Taste of Sydney Festival 2009

mainpictureIt all started with an email from Holly of Brand Events Australia. "I am writing to you in regards to Taste of Sydney..." it started, and a couple of days later, I put this on my blog, and a couple of weeks after that, I received a shiny, silver envelope in the mail. "Wahoooo!" I yelled in the Bean's direction "We're going to Taste!" And so, like two happy, hungry campers (clad in warm weather clothing and sensible shoes) off to Taste we went.

(I should warn you now, this is a very long post. Here we go!)

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entry to the Taste of Sydney Festival

It was a warm day. A sunny, bright, happy day - and the crowd felt the same way. Across the park, people young and old were getting hyped up for Sound Relief. We, on the other hand, were lined up and ready to hit the stalls. "I think we should get 90 crowns" I said to the Bean. She nodded. "We can get more later if we need to" said she. But we didn't need to, because we spent right on 90. And a couple of extra dollars besides, such was the enticing nature of the food.


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clockwise from top left: outdoor bar, james squire masterclass tent,
james squire beer stand, chandon champagne tent

We had hoped, at some stage, to go sample some beer at the James Squire Masterclass tent. Unfortuately, the pulling power of alcohol + food was so strong that we could not get a place for love, nor money. We did, however, get to enjoy the lovely music that was being put on at the Chandon tent. Nothing better than eating good food and listening to raw, swingy reenditions of Girl from Ipanema and Somewhere.


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olive oil & bread at Buon Ricardo

Ever the budding strategists, the Bean & I scampered through the crowd (meagre at this stage)and past each of the restaurant stalls until we had reached the end. We would work backwards, we thought, because the front of the festival will always be crowded, but the back won't get noticed til later. The last stall was Buon Ricardo.

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Armando Percuoco

Behind the table, a man was singing. Not humming-along-to-the-music singing either. Full blown, arm waving, head reared back singing. He was Armando Percuoco, head chef of Buon Ricardo. "Ladies!" he exclaimed, his arms thrown out towards us "How are you today? Have some olive oil!" And so we did. Lovely, fruity and eagerly sopped up by the bread. "Would you like to try something?" Well, actually, we did. "One fagottino please" said I.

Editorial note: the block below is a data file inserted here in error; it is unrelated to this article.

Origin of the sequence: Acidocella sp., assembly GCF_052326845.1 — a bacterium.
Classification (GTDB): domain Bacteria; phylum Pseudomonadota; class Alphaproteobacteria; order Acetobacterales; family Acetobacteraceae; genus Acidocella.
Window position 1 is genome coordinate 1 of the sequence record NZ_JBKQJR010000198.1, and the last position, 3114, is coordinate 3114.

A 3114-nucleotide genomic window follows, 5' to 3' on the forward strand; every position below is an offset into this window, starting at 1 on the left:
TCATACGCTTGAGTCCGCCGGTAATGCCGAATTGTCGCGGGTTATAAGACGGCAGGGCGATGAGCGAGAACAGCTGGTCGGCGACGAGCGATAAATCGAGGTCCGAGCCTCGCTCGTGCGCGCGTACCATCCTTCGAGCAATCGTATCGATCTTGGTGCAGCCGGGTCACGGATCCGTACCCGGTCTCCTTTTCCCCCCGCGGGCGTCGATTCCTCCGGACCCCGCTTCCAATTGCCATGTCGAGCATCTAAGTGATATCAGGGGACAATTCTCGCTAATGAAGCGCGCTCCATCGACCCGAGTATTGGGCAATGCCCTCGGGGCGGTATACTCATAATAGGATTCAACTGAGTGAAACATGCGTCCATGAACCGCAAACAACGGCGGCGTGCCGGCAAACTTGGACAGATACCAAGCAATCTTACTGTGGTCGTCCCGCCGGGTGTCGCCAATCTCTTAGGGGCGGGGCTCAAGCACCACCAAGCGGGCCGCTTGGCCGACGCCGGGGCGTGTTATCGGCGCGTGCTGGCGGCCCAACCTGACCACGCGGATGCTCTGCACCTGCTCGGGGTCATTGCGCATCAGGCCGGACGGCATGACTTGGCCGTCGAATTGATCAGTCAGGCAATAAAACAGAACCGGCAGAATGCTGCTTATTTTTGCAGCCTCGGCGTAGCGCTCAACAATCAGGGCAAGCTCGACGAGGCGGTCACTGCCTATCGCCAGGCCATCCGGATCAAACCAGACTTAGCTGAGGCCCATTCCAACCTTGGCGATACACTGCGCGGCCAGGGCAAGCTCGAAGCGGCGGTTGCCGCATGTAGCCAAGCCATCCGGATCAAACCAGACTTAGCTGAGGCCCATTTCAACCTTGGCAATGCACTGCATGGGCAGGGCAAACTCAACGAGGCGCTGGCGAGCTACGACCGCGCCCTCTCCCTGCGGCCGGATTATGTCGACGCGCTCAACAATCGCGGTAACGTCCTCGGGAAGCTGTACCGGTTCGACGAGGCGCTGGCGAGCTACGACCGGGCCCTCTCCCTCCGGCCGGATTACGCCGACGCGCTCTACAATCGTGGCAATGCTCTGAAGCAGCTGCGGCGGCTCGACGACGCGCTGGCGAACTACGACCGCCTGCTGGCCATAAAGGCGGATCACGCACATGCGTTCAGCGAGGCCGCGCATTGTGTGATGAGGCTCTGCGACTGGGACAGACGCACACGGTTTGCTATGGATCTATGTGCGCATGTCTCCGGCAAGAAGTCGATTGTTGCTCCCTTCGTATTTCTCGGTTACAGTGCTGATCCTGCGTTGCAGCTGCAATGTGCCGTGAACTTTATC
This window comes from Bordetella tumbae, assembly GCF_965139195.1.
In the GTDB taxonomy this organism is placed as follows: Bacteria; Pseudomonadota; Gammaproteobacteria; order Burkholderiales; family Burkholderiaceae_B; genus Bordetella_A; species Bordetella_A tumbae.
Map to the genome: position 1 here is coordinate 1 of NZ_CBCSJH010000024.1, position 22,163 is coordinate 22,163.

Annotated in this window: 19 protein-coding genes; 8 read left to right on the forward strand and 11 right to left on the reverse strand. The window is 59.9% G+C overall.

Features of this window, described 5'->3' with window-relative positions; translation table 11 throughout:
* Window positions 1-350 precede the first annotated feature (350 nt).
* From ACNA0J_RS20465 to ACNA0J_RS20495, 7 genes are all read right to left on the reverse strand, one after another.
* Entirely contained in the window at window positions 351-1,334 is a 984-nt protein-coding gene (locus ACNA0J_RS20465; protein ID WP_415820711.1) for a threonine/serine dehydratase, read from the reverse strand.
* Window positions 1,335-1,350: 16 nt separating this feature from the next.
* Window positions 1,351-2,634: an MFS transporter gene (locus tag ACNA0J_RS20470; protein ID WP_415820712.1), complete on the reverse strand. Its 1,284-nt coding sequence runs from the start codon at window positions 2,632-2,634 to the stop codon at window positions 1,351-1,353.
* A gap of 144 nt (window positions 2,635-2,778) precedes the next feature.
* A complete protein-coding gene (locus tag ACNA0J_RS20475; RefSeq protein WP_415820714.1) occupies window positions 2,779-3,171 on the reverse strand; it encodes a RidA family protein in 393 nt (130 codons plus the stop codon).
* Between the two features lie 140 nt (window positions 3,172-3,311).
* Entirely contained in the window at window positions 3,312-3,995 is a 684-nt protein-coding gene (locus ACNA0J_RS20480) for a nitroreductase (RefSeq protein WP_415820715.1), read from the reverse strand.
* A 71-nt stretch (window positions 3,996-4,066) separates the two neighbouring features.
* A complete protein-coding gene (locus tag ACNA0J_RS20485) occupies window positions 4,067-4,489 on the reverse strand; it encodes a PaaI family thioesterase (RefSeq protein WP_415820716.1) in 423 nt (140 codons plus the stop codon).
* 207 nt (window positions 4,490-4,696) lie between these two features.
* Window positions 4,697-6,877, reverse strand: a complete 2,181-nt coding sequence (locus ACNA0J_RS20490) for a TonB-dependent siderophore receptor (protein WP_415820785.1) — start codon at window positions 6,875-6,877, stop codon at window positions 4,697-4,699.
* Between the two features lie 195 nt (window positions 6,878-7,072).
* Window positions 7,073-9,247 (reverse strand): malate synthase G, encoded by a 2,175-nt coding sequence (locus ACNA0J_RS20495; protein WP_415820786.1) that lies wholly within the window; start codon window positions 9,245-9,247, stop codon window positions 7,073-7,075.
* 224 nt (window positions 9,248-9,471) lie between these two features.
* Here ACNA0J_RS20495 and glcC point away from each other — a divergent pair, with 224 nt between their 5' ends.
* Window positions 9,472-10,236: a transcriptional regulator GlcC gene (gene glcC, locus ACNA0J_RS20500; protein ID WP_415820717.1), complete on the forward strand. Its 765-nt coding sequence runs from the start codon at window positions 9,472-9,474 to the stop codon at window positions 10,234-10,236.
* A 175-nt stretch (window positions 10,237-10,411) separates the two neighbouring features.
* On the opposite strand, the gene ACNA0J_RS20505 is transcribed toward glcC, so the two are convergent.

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Fagottini di carne from Buon Ricardo

The menu said that it was "Homemade sausage bound with parmesan and truffle egg, finished with lemon extra virgin olive oil". The Bean & I looked at the plate. It was sausage alright. But not as we'd ever seen before. We nodded, separated it into two portions, and took a mouthful each. "Mmmmmm" said the Bean. "I can taste the cheese" said I. "This is so much better than I thought it would be" said we, almost in unison. Maybe it was because it was the first dish of a beautiful, sunny afternoon. Maybe because I was so cheerfully greeted by a head chef. Or, maybe it was just that good.

I went back to Mr Percuoco later, to thank him for the dish. "My pleasure" he said "enjoy yourselves today!" So we did.

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Jonah's at Whale Beach

One thing I really appreciated was the way in which each restaurant had decorated their stall to resemble their own restaurant. At Jonah's, beach vistas backed the clean, crisp tables. One times happy gentleman greeted us. It seemed everyone and their dining partner had ordered the zucchini flowers. But we, the rebels that we are, had opted for the tuna.

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Tuna from Jonah's at Whale Beach

The sesame seared yellow fin tuna was accompanies by crisp spring onion rings, red radish and watercress. Three thick slices of seared tuna were adorned with a citrussy dressing. I sliced each piece into two. For fairness' sake, you see. "This is... I've never had tuna like this before!" exclaimed the Bean. She adorned her next mouthful with some salad. "The texture is so nice!" she continued "And the dressing and the leaves go so well with it". It was just so fresh. Probably one of my favourite dishes from the day. And the spring onion rings? So crunchy. Not too oily. Perfectly complementary.